The dilation of Virchow and Robin spaces (Figure 1) is a benign pathology. In most cases, patients are asymptomatic. A contrast enhancement of Virchow and Robin spaces can be found in many pathologies. Virchow and Robin spaces dilations less than 2mm appear at any age. Expansions of more than 2mm are much more frequent in elderly subjects.
The spaces of Virchow and Robin or perivascular spaces are spaces surrounding the perforating blood vessels (arteries, arterioles, veins and venules) that enter the brain. The spaces of Virchow and Robin are spaces of varying sizes, filled with interstitial fluid (also called interstitium, a liquid that fills the space between blood capillaries and cells). They are covered by the intima pia which is the avascular layer of the pia mater (one of the three membranes constituting the meninges) and that accompanies the penetration of the perforating arteries in the cerebral parenchyma.
The pathophysiology of dilation of Virchow and Dilatation of Virchow-Robin Perivascular Spaces Robin spaces is poorly understood. Several causes are considered, including: increased vascular permeability, interstitial fluid drainage anomaly, parenchymal atrophy, or Virchow and Robin spaces fibrosis and obstruction. The prevalence and size of dilated Virchow and Robin spaces increase with age, but the pathological value of space dilation remains uncertain.
Virchow and Robin spaces are becoming more visible in imaging thanks to the continuous improvement of spatial resolution. Virchow-Robin perivascular spaces dilatations are frequent entities and are increasingly encountered because of advances in neuroimaging.
Only giant dilatations require close monitoring and treatment
Ventriculocisternostomy (surgical treatment performed using an endoscope, an optical tube that can be introduced into the cerebral ventricles)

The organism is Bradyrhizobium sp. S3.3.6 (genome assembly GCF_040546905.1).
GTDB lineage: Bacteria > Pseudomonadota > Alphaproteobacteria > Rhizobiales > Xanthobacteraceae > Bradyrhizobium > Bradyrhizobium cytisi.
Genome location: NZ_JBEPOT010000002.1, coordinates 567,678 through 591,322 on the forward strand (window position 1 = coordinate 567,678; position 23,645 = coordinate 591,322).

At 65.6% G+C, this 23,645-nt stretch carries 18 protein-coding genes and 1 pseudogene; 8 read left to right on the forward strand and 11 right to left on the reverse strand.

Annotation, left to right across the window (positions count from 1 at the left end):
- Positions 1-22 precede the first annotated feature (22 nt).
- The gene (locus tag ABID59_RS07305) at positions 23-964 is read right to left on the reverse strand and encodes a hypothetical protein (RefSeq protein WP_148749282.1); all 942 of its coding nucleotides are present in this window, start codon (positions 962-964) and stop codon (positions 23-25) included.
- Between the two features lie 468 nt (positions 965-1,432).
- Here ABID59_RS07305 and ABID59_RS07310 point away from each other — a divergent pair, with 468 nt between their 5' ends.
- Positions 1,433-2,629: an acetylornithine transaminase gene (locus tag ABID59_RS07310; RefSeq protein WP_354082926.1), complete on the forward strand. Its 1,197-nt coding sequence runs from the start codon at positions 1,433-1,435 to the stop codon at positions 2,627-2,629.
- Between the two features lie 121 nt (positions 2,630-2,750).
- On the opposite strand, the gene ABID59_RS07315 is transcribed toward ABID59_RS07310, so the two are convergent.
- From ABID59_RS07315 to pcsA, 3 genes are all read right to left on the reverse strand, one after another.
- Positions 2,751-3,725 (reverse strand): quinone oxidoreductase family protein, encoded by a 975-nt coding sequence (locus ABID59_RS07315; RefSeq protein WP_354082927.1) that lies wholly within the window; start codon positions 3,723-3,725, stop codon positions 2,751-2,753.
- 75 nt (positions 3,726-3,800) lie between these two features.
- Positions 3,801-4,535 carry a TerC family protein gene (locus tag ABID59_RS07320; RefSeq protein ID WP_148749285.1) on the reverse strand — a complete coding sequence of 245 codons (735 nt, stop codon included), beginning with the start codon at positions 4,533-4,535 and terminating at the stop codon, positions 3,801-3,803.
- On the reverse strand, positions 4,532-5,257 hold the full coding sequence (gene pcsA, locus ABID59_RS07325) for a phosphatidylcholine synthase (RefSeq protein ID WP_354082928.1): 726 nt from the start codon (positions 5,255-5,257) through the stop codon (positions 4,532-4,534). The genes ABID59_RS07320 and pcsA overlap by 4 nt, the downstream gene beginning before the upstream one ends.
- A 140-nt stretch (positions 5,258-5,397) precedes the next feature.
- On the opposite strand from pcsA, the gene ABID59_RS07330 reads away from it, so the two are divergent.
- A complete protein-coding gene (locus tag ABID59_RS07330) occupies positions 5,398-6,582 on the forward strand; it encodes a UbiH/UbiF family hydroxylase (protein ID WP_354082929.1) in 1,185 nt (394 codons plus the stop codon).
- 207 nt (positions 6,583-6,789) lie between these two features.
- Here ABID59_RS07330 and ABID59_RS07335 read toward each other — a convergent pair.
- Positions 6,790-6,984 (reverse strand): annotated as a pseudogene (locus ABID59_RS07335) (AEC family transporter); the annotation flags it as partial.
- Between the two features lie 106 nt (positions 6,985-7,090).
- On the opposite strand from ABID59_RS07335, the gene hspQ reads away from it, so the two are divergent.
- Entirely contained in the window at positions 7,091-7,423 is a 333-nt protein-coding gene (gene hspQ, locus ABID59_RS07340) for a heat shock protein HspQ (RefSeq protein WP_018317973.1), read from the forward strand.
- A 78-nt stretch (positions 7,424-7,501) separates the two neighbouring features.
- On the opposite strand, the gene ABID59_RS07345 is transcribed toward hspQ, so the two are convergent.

A fenestration gesture (opening breakthrough of the Virchow-Robin perivascular spaces dilation can be associated if necessary).
The viewer on Vital's enterprise platform provides good visualization and analysis of Virchow and Robin spaces dilatations from an isotropic FSE T2 sequence acquired in the three planes as well as the visualization of hydrocephalus (Figure 2). The MPR (Multi-Planar Reconstruction) and MIP (Maximum Intensity Projection) tools, also provided by this module, are particularly suitable for viewing and analyzing images.
Thanks to diffusion tensor maps (DTI), it is possible to reconstruct and visualize the bundles of nerve fibers and thus analyze the repercussion on the latter of the different dilations, especially at the mesencephalon (Figure 3).
Cerebral perfusion applications with rapid computation of corrected rBV, Tmax and diffusion (ADC) maps can detect any potential dilation in cerebral vasculature (Figure 4).
A follow-up module facilitates the simultaneous visualization of the different examinations carried out as part of patient follow-up.
The enhancement of perivascular spaces is always pathological. It could occur in three major etiological contexts: vascularity (involvement of the vascular wall) ; infection (infectious meningitis, chronic perivascular infection like neurosyphilis...) ; tumor (intravascular lymphoma, glioblastoma, metastasis...).
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